Varnish trick: Serve stale content while refetching

Here is a small trick we recently implemented for a customer:

The main premise was:

No clients should have to wait while the backend works. If a request is a miss, give the client a slightly stale/old page instead, and fetch a new page in the background.

Since Varnish and VCL is super configurable, we can do this with a VCL hack and a small helper process.

The flow is that a client requests something that just expired. In vcl_miss we notice this, and change the backend to a sick one. We also log the URL that just failed with std.log(), before restarting the request handling. Back in vcl_recv the usual sick-backend behaviour kicks in and the slightly stale graced object is given to the client.

Outside Varnish there is a small python script that tails varnishlog output for a special VCL_Log entry. When it picks it up, it sends a request for the same URL to the local Varnish. In vcl_recv we detect this client, set req.hash_always_miss to force a refetch and let the python script wait while the backend recreates the page.

All requests that come in while the refetch is underway will be served graced copies at full speed.

Your 95 percentile response time graphs will love this feature, and maybe even some of your users as well. Cool, huh?

More information about grace in Varnish:

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9 Responses to Varnish trick: Serve stale content while refetching

  1. citizen kane says:

    And how would you know if the requested object is outdated as compared to not in the cache? The later case would leave your user with a 503 after the 3 restarts. If you would catch that too, let’s say by letting the real user be the one to way after the 2nd restart, you would end up having the user to wait AND having the backend hit twice for the same content.

    • Dear Mr. Kane.

      Since the helper process client always will get hash_always_miss set, the backend can in those occurences get hit twice.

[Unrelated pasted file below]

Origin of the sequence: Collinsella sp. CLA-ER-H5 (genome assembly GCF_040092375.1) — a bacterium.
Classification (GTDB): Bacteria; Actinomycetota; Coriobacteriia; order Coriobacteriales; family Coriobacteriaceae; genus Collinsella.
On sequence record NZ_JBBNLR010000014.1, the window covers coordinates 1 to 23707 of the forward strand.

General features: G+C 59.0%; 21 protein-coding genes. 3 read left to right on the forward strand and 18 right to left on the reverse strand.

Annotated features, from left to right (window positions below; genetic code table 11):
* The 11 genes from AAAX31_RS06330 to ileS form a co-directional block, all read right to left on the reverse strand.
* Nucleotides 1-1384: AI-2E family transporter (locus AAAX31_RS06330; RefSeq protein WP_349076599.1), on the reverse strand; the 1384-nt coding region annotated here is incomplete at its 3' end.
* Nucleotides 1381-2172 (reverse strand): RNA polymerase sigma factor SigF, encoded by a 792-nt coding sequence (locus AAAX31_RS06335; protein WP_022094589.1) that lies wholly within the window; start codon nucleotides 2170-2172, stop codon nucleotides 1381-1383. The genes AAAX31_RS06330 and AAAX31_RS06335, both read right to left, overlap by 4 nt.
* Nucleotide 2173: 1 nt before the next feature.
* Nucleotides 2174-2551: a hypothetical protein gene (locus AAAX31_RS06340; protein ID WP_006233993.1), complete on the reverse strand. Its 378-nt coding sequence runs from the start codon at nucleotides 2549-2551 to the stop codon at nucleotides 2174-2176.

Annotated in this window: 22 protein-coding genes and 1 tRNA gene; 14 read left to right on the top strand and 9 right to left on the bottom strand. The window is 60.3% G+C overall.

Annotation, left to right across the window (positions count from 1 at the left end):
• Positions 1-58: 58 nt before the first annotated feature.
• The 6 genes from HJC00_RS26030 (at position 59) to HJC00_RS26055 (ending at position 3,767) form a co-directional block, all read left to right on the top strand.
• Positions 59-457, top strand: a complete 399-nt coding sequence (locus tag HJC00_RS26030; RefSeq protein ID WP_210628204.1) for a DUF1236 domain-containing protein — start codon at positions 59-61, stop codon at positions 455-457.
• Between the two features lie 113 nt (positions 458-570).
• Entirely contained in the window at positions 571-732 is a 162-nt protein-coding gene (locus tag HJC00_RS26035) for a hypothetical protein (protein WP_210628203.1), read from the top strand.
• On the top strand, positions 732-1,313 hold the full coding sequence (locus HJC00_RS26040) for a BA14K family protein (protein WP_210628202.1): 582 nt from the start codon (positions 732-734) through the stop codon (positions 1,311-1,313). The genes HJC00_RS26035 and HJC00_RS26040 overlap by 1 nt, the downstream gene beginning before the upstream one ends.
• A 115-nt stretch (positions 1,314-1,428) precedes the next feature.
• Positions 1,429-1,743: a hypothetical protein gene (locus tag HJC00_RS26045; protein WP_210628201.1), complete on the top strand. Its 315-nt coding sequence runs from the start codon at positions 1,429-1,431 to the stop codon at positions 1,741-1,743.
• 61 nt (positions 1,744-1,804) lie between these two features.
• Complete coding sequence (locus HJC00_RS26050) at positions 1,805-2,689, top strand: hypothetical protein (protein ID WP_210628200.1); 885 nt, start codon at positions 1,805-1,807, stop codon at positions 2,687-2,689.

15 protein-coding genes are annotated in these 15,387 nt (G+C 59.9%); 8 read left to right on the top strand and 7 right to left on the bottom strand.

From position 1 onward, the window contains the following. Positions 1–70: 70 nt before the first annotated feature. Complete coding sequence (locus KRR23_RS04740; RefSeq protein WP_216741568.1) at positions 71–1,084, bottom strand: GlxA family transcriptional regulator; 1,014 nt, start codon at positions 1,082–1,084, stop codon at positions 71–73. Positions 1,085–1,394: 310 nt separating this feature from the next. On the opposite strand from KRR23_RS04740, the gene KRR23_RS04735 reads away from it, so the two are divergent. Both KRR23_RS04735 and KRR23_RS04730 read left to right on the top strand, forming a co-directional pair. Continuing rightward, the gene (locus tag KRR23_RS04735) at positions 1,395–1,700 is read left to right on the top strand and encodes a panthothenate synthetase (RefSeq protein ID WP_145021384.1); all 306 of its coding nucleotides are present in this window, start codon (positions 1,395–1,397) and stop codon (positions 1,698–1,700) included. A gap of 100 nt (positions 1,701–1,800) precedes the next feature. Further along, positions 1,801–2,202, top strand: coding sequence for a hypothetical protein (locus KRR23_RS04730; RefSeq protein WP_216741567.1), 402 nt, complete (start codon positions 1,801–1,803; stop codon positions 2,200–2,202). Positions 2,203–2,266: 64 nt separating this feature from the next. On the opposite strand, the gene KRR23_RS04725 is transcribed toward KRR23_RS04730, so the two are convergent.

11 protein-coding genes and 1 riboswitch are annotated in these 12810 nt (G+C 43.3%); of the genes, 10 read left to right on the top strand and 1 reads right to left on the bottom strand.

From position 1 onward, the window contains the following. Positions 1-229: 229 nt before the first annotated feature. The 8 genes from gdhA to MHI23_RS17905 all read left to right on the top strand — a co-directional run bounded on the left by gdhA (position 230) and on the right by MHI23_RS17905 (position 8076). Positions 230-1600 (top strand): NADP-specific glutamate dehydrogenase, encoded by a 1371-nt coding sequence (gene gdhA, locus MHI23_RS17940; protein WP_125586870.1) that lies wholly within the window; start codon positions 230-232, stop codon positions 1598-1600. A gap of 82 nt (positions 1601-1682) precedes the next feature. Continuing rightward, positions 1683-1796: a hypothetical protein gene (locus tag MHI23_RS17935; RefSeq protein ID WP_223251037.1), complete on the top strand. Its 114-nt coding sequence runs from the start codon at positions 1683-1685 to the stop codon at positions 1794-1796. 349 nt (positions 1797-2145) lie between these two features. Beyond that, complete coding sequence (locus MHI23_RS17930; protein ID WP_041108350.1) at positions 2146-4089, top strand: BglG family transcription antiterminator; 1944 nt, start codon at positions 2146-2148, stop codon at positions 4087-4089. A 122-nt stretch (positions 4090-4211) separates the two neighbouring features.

In practice, given sane TTL and grace values, it doesn’t matter.

      For the said customer TTL was around a minute or two, with matching grace.

      I guess in the cold/restarted cache scenario it would be an optimization to let the helper process wait a TTL or two before starting up, but for the customer case that wasn’t a big issue.

  2. kalim says:

    Hi Lasse
    Can you please provide some sample example to implement this

    • Hi Kalim.

      If you use Varnish 4 you get this kind of behaviour built in.
      Asynchronous background fetch is the default there, no magic needed.


      • kalim says:

        Hi Lasse,
        Project architecture uses varnish 3.0.5. Do you have any idea, what can be done in that case.

      • If this is an important factor for you and the project, I’d recommend that you either find a consultant that understands enough VCL to replicate this, or fix your project architecture to allow for 4.0.

  3. kalim says:

    Hi Lasse, I upgraded to 4 and I guess it is working fine. I set the ttl to 5 mins and I could not see any miss after 5 mins. I think now it is continuously caching.
    I have not done any extra changes as of now. I hope that is fine?

    • Hi. Varnishlog will tell you what is happening. The parameter default_grace (default 10s) defines how old (beyond TTL) the object is kept around. If your backend uses more than 10s, you should increase that parameter. Otherwise, you’re good to go.

  4. Kalim says:

    Hi Lasse,
    Got this thing work right… Thanks…
    Need a small favor.. I am getting frequent Internal 500 error. This is happening majorly on homepage. There are so many modules and page size is also heavy (around 4.5 MB).
    How can i check the root cause of it. I checked the logs but nothing logged related to this.
    To fix it temporarily i need to ban the URL through varnish admin & then it works fine.
    Is this related to time out. Can I tune some parameters for this.

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